Yasuko Thanh is the winner of the 2009 Journey Prize and a 2013 Arthur Ellis Award from the Crime Writers of Canada. Her short story collection Floating like the Dead (M&S, 2012) was longlisted for the Frank O’Connor International Short Story Award, shortlisted for the Ethel Wilson B.C. Book Prize, the Danuta Gleed Literary Award, and was chosen as a Quill & Quire Best Books of 2012. She’s been nominated for two Western Magazine Awards and a CBC Literary Award. She holds and MFA from UVic. She lives with her husband and two daughters in Victoria, British Columbia.
Judge Mark Abley had this to say about Kelly Cooper's memoir, "Ten Easy Steps": "This tough-minded piece was not the most subtle of the short-listed entries, nor was it the most tender, nor was it the most suspenseful. But the fury and sorrow that made 'Ten Easy Steps' a necessary piece for its author to write also help to make it a memorable experience for readers. No piece of writing succeeds, of course, on the basis of emotion alone. What sustains 'Ten Easy Steps' is the way in which the raw urgency of feeling that propels the narrative is moulded by its singular and convincing form. The piece compresses lifetimes and death times into a few pages, the fragmentary quality of each section matching and evoking the fragmentary nature of memory. By giving readers no more than snatches of information about the dead brothers, the author plays with our expectations. This is abrupt, high-wire writing that rises, at moments, to an unflinching grace."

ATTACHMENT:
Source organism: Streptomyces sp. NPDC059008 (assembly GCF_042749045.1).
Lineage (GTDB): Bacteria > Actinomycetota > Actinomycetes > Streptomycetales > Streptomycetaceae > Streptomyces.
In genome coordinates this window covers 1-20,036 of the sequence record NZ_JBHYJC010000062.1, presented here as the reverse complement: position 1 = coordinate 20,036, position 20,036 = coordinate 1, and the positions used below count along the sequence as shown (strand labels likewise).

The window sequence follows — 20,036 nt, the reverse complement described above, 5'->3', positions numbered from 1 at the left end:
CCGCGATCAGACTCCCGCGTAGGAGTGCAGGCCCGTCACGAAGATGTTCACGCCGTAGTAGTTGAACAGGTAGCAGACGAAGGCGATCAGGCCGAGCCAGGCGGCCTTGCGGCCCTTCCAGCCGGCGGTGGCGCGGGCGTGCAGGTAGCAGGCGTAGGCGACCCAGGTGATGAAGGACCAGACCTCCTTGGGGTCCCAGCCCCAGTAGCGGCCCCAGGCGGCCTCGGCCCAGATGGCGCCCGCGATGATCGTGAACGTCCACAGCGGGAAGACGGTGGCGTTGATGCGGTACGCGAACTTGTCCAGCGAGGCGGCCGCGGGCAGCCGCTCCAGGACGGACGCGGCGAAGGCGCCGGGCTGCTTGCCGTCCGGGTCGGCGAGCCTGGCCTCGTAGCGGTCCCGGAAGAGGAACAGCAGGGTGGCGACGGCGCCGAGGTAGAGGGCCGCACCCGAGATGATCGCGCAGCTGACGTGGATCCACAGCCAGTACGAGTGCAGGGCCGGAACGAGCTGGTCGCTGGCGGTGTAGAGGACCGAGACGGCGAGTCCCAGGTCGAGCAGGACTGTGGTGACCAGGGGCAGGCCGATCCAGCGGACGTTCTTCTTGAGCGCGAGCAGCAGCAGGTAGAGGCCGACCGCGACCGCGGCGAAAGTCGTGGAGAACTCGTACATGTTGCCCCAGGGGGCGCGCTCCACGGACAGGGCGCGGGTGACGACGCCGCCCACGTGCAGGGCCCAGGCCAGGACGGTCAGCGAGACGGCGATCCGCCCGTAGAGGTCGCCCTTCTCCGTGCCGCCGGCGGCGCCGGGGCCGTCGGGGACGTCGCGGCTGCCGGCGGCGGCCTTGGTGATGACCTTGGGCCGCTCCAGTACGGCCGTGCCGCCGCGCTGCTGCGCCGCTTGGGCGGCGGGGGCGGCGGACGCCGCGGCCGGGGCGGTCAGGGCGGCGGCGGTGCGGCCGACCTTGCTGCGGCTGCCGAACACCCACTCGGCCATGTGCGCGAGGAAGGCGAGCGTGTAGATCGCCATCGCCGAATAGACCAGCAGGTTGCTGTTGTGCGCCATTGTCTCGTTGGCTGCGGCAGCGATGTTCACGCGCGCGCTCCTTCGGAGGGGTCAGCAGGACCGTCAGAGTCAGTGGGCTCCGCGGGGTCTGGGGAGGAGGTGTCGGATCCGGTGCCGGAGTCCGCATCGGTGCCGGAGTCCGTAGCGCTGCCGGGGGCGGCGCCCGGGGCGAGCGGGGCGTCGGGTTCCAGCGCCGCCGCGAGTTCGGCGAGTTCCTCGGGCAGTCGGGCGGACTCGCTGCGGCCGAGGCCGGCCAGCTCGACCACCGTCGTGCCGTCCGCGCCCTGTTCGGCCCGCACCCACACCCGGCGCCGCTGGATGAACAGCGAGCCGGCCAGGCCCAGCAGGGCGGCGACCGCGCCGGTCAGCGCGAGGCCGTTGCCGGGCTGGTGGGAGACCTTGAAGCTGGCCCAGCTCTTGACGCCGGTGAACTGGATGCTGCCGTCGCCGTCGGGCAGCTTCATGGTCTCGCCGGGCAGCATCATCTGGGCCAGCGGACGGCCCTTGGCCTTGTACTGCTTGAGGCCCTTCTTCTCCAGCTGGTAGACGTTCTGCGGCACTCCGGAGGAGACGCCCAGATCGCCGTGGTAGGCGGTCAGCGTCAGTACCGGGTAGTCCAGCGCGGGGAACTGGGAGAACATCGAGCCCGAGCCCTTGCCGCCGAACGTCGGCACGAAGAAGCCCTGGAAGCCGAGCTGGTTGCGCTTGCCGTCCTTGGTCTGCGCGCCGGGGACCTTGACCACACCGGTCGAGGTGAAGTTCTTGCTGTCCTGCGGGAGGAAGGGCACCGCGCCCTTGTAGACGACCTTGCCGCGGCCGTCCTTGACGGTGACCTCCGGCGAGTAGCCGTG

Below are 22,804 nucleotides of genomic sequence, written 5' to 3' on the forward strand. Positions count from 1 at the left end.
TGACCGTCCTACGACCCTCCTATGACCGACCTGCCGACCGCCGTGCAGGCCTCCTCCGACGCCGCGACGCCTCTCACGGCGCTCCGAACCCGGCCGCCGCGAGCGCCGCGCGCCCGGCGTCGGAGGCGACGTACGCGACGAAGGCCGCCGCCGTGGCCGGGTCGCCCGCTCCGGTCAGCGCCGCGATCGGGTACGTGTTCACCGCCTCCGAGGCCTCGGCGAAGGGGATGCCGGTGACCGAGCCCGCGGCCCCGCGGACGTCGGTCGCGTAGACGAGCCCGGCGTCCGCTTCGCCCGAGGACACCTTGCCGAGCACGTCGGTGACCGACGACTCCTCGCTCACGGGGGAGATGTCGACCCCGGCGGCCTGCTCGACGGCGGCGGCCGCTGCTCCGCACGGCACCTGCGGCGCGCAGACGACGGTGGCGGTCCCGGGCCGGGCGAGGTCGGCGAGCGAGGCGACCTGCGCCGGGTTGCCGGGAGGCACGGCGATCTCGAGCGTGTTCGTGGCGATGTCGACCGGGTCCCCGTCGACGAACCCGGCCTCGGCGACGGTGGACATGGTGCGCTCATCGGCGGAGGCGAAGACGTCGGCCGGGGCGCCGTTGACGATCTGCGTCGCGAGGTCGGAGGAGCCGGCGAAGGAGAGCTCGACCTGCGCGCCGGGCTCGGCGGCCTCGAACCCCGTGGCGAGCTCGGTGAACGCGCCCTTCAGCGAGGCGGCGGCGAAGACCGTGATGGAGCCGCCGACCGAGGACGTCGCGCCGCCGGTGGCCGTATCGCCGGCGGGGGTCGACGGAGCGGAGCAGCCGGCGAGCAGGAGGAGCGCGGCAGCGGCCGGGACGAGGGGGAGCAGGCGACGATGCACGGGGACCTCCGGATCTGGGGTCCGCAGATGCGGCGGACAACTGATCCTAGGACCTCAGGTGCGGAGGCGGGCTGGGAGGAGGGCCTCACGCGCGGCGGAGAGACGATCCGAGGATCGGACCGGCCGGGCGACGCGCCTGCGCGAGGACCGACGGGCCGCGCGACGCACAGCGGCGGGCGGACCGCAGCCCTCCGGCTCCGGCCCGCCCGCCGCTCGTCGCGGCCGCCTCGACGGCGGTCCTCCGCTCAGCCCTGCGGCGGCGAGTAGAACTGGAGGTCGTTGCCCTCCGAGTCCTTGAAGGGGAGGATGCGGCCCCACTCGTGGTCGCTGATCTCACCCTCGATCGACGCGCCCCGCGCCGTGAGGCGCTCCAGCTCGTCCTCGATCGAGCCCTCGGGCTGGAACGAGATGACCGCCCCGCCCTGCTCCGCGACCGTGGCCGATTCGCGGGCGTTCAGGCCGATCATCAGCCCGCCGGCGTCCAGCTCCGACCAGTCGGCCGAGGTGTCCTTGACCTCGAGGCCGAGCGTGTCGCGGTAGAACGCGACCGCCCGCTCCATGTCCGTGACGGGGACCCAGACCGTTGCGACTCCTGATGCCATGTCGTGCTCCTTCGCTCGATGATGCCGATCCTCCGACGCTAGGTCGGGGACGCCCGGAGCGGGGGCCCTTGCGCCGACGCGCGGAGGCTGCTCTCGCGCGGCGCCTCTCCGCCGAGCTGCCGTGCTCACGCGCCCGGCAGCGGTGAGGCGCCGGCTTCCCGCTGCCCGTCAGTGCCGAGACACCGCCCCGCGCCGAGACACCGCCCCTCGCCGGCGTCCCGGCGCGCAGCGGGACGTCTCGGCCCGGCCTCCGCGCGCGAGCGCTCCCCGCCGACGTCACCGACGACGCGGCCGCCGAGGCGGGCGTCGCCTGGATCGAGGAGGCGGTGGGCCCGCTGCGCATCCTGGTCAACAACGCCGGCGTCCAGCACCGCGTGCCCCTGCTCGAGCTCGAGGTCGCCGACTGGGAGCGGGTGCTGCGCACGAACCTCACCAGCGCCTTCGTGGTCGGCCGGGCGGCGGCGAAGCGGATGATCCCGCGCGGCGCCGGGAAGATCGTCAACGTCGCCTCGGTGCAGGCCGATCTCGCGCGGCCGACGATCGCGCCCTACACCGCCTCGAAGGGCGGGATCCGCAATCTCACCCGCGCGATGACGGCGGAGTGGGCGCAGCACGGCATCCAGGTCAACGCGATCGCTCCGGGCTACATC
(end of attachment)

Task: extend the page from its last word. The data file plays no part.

Kelly Cooper, winner of the 2014 Open Season Award for Creative Nonfiction
Kelly Cooper lives on a dairy farm in Belleisle Creek, N.B. where she writes and teaches visual art. Her linked collection, Eyehill (Goose Lane, 2004) was short-listed for the Thomas Head Raddell Fiction Prize and the Danuta Gleed Award for Best First Short Story Collection.
Mark Abley is a nonfiction writer, poet and children’s author who has lived in the Montreal area for the past 30 years. Born in England, he grew up mostly in Saskatchewan and Alberta, winning a Rhodes Scholarship from the University of Saskatchewan. As a young man he lived in Oxford, London and Toronto before settling finally in Montreal. He won a National Newspaper Award for his critical writing in the Montreal Gazette, and was short-listed for both the Writers’ Trust Nonfiction Prize and the Grand Prix du Livre de Montréal for his 2003 book Spoken Here: Travels Among Threatened Languages. His other nonfiction books include Beyond Forget: Rediscovering the Prairies, The Prodigal Tongue: Dispatches from the Future of English, and most recently Conversations with a Dead Man: The Legacy of Duncan Campbell Scott. In 2015 Coteau Books will publish a book of his new and selected poems.
All three winning pieces will be published in our Spring, 2014 issue (#186), due out at the end of April, 2014.
We would also like to congratulate the 2014 Open Season Awards finalists:
Michael Prior, Fred Biggar, Barbara Schott, Deanna Young, Owain Nicholson, Amanda Merritt, Stan Rogal, Dimitra Xidous, Brent MacLaine, Russell Thornton, Josie Di Sciascio-Andrews, Glenn Hayes, Sue Chenette, Barbara Pelman, Bibiana Tomasic, Larissa Andrusyshyn, Alexis Marie Chute, Larissa Thompson, Cynthia Woodman Kerkham, and Cornelia Hoogland.
Gail Marlene Schwartz, Jane Callen, Mark Roosma, Robert James Hicks, Kevin Hardcastle, Sandra McLean, Sherry Cassells, Erin Soros, and Laisha Rosnau.
Leslie Hill, Trevor Corkum, Kirsteen MacLeod, Julia Zarankin, Nancy Branch, and Rena Graham.